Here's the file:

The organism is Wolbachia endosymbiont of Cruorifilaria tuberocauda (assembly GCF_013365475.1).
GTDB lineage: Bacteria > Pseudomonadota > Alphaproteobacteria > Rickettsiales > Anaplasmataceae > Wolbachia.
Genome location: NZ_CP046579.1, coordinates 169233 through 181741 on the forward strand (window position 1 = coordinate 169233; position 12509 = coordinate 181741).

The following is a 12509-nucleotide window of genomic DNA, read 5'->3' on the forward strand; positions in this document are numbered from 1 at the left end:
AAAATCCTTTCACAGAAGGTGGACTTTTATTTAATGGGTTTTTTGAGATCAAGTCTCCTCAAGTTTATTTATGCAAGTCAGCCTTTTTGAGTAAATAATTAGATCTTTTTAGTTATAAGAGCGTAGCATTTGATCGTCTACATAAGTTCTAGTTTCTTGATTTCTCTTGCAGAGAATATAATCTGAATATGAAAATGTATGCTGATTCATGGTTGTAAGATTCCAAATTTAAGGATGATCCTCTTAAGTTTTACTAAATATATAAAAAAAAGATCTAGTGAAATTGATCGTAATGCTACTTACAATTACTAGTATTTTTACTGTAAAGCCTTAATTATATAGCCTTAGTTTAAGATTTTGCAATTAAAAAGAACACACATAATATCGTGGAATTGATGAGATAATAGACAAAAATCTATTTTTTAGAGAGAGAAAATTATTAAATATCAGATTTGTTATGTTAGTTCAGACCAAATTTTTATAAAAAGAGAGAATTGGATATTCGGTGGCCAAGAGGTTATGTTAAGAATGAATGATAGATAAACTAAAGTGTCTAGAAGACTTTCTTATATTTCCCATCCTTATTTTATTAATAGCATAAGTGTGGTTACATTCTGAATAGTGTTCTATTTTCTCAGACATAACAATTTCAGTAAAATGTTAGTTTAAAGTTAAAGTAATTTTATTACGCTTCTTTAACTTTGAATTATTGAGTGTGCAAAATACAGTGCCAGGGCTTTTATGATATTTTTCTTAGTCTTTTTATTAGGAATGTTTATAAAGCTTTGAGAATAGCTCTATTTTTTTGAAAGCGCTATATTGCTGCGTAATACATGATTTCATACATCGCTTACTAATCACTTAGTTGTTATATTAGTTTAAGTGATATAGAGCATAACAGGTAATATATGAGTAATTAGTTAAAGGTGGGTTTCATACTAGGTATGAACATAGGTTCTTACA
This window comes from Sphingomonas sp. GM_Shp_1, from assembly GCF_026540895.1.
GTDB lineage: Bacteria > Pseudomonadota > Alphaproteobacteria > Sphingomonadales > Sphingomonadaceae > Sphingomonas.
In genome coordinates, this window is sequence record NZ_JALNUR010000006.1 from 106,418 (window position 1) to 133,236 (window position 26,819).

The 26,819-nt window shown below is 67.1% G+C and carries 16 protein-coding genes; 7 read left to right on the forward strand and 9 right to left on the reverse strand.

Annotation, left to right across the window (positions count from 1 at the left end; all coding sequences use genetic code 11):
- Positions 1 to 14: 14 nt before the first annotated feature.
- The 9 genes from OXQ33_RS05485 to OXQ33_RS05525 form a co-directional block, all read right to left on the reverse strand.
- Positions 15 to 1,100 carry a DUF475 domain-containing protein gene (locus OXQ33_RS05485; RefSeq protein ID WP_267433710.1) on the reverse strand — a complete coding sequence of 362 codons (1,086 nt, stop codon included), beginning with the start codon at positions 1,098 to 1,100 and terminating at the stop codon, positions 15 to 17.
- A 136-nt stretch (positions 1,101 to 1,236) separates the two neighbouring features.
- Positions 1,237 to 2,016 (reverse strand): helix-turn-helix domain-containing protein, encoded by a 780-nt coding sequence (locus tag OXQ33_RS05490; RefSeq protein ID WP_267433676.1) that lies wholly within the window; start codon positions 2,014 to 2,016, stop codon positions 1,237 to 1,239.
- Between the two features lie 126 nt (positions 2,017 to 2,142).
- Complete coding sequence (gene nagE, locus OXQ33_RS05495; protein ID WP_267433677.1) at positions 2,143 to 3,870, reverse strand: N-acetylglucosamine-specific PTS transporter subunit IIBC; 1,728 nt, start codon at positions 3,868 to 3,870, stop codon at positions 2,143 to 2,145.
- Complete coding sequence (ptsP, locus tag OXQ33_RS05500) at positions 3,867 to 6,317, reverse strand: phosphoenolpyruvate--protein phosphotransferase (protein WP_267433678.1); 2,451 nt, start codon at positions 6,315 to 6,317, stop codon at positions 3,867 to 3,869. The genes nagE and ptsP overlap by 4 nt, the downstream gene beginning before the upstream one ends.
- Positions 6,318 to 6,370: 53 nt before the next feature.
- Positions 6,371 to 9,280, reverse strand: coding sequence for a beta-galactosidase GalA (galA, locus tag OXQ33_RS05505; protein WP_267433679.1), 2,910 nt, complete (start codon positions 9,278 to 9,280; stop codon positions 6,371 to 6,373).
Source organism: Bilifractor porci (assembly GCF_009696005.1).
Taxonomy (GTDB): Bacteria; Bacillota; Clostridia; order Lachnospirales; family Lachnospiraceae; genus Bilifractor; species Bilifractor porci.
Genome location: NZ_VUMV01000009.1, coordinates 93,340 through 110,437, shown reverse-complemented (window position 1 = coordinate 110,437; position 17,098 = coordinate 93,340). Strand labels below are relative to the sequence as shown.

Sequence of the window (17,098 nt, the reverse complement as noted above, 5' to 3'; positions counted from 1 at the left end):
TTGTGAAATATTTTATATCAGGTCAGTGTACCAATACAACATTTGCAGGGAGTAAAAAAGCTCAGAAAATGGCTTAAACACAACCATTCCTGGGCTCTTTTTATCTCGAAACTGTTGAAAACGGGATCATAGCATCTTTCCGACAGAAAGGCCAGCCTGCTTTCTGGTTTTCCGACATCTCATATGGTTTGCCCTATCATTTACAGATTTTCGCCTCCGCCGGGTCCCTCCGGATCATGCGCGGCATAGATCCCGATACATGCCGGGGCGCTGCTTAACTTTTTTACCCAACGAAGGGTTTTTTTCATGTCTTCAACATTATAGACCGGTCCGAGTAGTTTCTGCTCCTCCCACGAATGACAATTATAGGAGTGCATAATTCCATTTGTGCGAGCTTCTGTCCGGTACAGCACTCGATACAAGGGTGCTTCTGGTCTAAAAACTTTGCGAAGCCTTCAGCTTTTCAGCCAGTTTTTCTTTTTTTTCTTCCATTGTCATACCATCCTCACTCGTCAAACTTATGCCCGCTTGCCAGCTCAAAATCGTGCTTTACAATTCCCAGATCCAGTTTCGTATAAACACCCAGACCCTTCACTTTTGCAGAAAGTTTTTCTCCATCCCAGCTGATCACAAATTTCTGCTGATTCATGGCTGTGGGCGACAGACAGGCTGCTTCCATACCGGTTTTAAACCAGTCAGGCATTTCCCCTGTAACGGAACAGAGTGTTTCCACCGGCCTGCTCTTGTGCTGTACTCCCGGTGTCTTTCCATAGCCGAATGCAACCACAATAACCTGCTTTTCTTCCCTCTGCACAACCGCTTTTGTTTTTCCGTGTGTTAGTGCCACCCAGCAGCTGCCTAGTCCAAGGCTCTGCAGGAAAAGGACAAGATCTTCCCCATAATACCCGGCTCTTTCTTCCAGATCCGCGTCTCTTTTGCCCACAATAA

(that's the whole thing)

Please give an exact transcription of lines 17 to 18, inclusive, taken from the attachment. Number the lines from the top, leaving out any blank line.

- Complete coding sequence (gene nagE, locus OXQ33_RS05495; protein ID WP_267433677.1) at positions 2,143 to 3,870, reverse strand: N-acetylglucosamine-specific PTS transporter subunit IIBC; 1,728 nt, start codon at positions 3,868 to 3,870, stop codon at positions 2,143 to 2,145.
- Complete coding sequence (ptsP, locus tag OXQ33_RS05500) at positions 3,867 to 6,317, reverse strand: phosphoenolpyruvate--protein phosphotransferase (protein WP_267433678.1); 2,451 nt, start codon at positions 6,315 to 6,317, stop codon at positions 3,867 to 3,869. The genes nagE and ptsP overlap by 4 nt, the downstream gene beginning before the upstream one ends.